Chicago — Pledging to use recycled plastics in new packaging is easy. Actually doing it is a different story, according to an executive at one of the world's largest consumer goods companies.
While some companies have pledged to use 100 percent recyclable or renewable content in their packaging by 2025, Procter & Gamble Co. has put a 2030 goal on that idea.
Brent Heist, section head for packaging sustainability at P&G, said the reason is simple.
Getting to that point is going to be hard.
"We always put consumers first, and we will never expect our consumers to give up something in product performance and value," he said. "So that's a real challenge."
Consumers often equate eye-catching packaging with quality, and that will be a problem with some P&G products that used metalized plastic elements.
Plastic has solved a lot of problems that consumer packaging once faced, allowing for safer containers that are easier to handle, Heist said. He told the audience at the recent Plastics Caps & Closures 2019 conference in Chicago that P&G's popular Pantene hair care products, for example, were bottled in glass containers in the 1960s.
But plastic now also has its own set of challenges to overcome.
"P&G has a strategy of looking across the value chain and recognizing that our responsibility doesn't end when we make the package and sell it to consumers. There's a back end to this process that starts at the very beginning with designing our products. If they are not designed to be reused or recycled, it's the end of the story for that package. The best you can do is send it to the landfill or an incinerator," Heist said.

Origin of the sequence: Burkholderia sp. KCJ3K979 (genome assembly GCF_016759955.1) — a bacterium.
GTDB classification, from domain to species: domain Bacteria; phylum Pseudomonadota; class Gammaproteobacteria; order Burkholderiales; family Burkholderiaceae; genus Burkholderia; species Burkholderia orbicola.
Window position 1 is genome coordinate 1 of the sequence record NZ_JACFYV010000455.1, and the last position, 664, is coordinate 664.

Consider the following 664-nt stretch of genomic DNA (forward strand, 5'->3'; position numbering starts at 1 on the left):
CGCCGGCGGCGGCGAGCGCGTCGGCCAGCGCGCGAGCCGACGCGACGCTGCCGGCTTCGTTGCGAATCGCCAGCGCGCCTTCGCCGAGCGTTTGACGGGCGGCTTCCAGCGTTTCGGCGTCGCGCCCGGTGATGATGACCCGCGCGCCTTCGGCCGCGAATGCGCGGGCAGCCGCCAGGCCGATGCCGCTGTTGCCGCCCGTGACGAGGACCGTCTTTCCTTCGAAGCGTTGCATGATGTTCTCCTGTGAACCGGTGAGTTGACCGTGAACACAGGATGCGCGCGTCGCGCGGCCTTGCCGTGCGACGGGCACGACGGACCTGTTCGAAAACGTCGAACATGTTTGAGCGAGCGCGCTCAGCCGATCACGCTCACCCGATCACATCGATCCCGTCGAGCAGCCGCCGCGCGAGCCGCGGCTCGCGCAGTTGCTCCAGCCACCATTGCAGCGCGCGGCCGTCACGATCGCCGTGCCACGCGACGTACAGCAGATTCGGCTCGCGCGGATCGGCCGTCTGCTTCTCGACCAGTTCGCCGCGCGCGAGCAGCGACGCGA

"We acknowledge that we have some big challenges and it's going to take a while to solve them," he said.
P&G also has a goal of reducing its use of virgin resin made from petroleum by 50 percent by 2030. "This is one where we have to make a lot of progress. Today, I can't tell you how we're going to get there. We know how we can get almost all the way there, but we wanted to set a stretch goal," he said.
"The other thing we have to realize is that when you are working with the public and talking with consumers, numbers matter. If we had said 40 percent or 45 percent, nobody would have paid attention. That 50 percent, when you get to half," he said, gains notice. "It's one that we're committed to. We have a gap to close. So we need to work with the rest of industry to figure out how do we get the rest of our packaging to that point where we can reduce our use of petroleum resin.
"So that's a few of our challenges. As we look at specifically at our caps and closures, if we're going to increase the use of PCR [post-consumer resin], which is one way to reduce the use of virgin petroleum resin, we've got a lot of work to do. It's been fairly straightforward in bottles," Heist said.
"This is one where the recycled PET and HDPE markets have really developed well," he said. "Polypropylene, the workhorse resin for caps and closures, is a bit more challenging."
Creating recycled PP in bright colors commonly used with P&G products is difficult with traditional PP recycling, Heist said.
One way P&G is advancing its work in recycled polypropylene is through a solvent-based recycling technology the company developed and licensed to PureCycle Technologies LLC.
The approach essentially returns used PP to a virgin-like condition while removing additives. The process, which Heist said is somewhere between mechanical and chemical recycling, is being launched by PureCycle in Hanging Rock, Ohio.
Heist told the conference crowd that coming up with "crazy" ideas, which might not seem feasible initially, is a way "to drive significant change" in the plastic recycling business.
"If you start off with crazy questions, you might get crazy solutions," he said.
Another key issue facing companies promising to dramatically increase their use of recycled resin is going to be the amount of such material on the market. With all of the promises being made, there are questions in the recycling industry about whether those demands can be satisfied.
Heist said a key issue as recycled content goals get higher and higher will be supply.
"It's interesting," he said, because of the large number of companies that have stated goals of using 100 percent post-consumer plastic in their packaging. "You always have process losses. As an industry, it's impossible to have 100 percent PCR in all of the packaging."
The Plastics Caps & Closures conference was organized by Plastics News.